Archive for the ‘sewing’ Category

Yeah, I used to sing this song to my baby in 1976. No sweet lullabies from me, nosiree, which could explain a whole lot come to think of it.

Deluge – this could be it.

In real time, we have unrelenting, pounding rain that is filling our streets, our shoes, our storm drains and, most of all, making my hair curl in the most uncontrollable, hysterical way.

Since there is no real end in sight for a few days, I thought I’d post a photo of the fruits of last weekend’s labor with the indigo pot.

silk scarf with hand embroidered border

When summer skies look like that again, I’ll drag out the accordion.


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Syttende Mai

17.mai is Constitution Day in Norway, marking the country’s independence from Sweden. Celebrations begin at sunrise in every town, village and city throughout the country with parades, speeches, picnics and music, often lasting late into the night. Women, men and children dress in their traditional costumes, or bunad, the design of which is based upon one’s region of birth.

The tradition of the bunad arose around the same time as Norway’s independence and emergence as a country in the early 1800’s. Each region of the country was encouraged to incorporate their local needle arts and metalworking traditions into the design of a unique dress costume as a method of fostering a national culture and identification after the country’s long period of occupation by various countries and invaders.

It worked.

The bunad today is unchanged from its original, officially adopted design, thanks in large part to what many Norwegians refer to as “the bunad police,” a group of officials in each region of the country who certify the authenticity of every bunad made. And, not only does one have to have their costume “certified” but the individual themselves must prove that they are entitled to wear a particular region’s bunad which is based on maternal lineage and one’s own place of birth.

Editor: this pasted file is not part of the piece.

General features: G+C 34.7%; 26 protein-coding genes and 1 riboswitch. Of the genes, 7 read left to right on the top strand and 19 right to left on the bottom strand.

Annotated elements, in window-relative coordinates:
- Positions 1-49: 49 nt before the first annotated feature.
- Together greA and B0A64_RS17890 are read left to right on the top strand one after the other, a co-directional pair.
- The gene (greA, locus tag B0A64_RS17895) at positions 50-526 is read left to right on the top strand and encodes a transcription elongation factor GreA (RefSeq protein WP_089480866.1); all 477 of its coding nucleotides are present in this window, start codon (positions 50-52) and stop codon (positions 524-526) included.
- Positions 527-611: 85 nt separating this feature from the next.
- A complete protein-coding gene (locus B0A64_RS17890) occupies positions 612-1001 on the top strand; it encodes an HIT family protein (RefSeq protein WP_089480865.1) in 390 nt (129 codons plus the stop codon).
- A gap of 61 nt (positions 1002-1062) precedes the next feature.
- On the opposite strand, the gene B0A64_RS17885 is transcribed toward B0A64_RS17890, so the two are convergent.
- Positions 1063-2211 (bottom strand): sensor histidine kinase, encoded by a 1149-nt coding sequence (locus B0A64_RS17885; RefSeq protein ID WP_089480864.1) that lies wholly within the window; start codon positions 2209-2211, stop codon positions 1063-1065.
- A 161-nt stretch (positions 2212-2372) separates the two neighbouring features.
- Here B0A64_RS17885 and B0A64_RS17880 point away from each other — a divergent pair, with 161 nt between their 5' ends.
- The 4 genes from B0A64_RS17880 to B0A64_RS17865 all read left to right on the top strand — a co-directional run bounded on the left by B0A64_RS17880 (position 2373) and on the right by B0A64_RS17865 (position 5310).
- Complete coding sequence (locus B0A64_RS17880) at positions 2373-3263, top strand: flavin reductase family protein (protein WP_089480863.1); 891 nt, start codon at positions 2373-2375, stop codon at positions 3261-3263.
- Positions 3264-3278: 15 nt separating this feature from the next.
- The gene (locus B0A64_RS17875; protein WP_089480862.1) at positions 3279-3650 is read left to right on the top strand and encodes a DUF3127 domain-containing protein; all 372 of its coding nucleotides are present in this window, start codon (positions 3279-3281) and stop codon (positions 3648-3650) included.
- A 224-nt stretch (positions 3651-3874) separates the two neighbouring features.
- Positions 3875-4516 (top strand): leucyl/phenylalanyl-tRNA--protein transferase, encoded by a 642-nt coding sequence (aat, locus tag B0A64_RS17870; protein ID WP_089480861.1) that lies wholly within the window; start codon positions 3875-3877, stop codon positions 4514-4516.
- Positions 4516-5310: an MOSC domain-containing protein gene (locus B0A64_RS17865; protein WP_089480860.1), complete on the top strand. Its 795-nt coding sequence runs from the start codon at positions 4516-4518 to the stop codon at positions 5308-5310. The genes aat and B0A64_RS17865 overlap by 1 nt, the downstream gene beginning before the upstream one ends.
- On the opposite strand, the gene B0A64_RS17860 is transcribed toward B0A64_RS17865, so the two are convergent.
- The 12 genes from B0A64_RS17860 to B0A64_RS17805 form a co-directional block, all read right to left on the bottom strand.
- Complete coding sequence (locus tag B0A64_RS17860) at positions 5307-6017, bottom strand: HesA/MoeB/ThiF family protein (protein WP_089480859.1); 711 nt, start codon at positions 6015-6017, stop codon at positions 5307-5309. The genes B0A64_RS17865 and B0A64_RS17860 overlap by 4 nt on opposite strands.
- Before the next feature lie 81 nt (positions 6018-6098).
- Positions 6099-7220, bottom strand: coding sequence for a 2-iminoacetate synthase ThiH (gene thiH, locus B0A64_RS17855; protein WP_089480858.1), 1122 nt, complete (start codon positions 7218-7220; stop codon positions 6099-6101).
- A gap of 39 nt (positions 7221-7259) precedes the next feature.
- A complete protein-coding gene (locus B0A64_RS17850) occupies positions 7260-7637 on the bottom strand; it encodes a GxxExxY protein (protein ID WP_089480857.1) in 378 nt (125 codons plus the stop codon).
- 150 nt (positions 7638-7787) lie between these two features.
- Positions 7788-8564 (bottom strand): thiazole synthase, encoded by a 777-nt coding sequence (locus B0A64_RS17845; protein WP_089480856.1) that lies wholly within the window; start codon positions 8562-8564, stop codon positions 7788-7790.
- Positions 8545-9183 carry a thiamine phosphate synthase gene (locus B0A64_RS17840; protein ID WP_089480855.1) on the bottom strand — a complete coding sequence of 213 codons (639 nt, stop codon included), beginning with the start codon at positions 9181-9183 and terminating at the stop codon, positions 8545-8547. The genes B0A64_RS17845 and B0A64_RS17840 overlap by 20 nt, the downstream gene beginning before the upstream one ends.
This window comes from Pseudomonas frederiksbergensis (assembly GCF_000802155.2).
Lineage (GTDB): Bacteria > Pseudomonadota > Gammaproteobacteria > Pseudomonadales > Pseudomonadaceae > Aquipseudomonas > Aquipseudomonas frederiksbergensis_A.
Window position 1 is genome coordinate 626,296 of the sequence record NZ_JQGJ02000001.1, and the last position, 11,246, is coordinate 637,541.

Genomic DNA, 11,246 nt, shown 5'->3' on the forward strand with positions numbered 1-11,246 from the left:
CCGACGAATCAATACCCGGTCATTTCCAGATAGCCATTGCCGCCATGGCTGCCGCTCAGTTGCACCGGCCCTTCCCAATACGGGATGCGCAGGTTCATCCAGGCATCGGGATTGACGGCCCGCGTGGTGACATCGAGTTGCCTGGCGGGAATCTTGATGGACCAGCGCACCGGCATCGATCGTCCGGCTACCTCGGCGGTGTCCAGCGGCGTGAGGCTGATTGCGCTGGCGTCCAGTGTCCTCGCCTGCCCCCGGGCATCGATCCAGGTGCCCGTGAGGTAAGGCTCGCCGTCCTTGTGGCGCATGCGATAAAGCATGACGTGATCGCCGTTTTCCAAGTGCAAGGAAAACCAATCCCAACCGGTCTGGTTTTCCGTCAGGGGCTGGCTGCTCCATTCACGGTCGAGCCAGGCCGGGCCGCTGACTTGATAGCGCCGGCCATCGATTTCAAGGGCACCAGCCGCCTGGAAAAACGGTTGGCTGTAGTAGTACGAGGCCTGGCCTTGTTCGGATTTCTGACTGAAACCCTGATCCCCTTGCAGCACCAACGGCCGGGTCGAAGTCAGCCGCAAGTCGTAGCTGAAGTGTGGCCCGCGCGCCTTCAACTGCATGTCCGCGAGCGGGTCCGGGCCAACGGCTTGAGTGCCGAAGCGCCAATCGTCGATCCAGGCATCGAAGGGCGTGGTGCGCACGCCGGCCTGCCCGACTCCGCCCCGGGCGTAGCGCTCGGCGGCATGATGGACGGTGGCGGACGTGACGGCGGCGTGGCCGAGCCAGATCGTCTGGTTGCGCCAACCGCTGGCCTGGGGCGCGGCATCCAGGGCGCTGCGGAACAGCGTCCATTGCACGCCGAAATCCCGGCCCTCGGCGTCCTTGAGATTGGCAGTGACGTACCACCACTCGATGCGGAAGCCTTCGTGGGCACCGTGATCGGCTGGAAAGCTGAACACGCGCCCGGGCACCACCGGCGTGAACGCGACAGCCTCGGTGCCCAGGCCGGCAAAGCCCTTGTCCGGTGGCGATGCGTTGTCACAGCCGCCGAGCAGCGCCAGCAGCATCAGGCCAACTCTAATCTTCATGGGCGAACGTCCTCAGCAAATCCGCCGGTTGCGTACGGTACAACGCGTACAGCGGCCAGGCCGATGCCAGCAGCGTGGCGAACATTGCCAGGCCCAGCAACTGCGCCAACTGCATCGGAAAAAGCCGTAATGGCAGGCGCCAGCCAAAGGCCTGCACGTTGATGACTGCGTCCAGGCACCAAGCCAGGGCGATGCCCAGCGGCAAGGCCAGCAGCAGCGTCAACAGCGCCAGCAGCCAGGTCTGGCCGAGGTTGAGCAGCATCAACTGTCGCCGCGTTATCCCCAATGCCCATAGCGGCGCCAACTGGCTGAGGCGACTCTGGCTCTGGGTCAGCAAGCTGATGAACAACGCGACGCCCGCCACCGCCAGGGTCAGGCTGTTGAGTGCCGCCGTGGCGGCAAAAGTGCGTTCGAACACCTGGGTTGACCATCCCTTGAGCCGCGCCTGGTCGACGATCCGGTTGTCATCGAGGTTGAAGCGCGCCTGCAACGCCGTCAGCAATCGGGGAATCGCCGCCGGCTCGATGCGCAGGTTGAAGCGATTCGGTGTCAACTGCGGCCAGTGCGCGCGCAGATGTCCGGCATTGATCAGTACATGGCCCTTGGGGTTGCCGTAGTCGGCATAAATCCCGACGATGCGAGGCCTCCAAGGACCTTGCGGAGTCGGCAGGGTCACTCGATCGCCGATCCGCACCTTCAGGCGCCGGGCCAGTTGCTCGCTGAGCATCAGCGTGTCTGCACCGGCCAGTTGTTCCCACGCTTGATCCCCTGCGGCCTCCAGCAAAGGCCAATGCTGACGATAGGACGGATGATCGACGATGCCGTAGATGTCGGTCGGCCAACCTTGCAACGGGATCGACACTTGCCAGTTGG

The making of one’s bunad is traditionally done entirely by hand, and supervised by the “bunad police” every step of the way. It may take years for a young woman or (increasingly) man to complete their costume. It’s expensive, time consuming and requires considerable skill with a needle and thread.

friends Line and Arnfinn, 17.mai 2004 (Arnfinn made the striking bunad he is wearing)

Once complete, the bunad is worn on 17.mai (of course) and also for other special days and ceremonial events such as weddings.

Gratulerer med dagen! til alle Norge.

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Take a mini-tour of my workspace and meet the human behind ThreadingWater.

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Threading Content Ahead


Since I’m working on deadline today, struggling with the demons of graphic design, my brain is (temporarily) out of commission. That means you get threadwork pictures instead of political content.This is a small makeup or whatever bag that I put together for my friend, Sarah. I’m honing my skills at free-form sewing while I await the return of names for The Mother’s Day Project.

btw:  If you’re still in possession of a “name,” now’s the time to send it on home to me.  Thanks.

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“Knitting Rules” just happens to be exactly the right size to use as a template for the muslin squares!


This is going to work.  I have a spreadsheet, a bolt of unbleached muslin, and I practiced some stitching techniques last night in order to make some recommendations on technique.

After transferring the names,

I experimented with embroidery floss and thread.

Those of you who have already signed-up can expect to receive your name shortly.  And in case you weren’t reading through all of yesterday’s long comment thread, Greatest Husband has offered to cover the costs of postage.  (god, I love him!)

There are already about thirty participants which means we could use more willing hands.  Please continue getting the word out and keep checking back for updates on the project.  I’m planning to add a separate page for Project information and hope to have a graphic button that bloggers can add to their websites.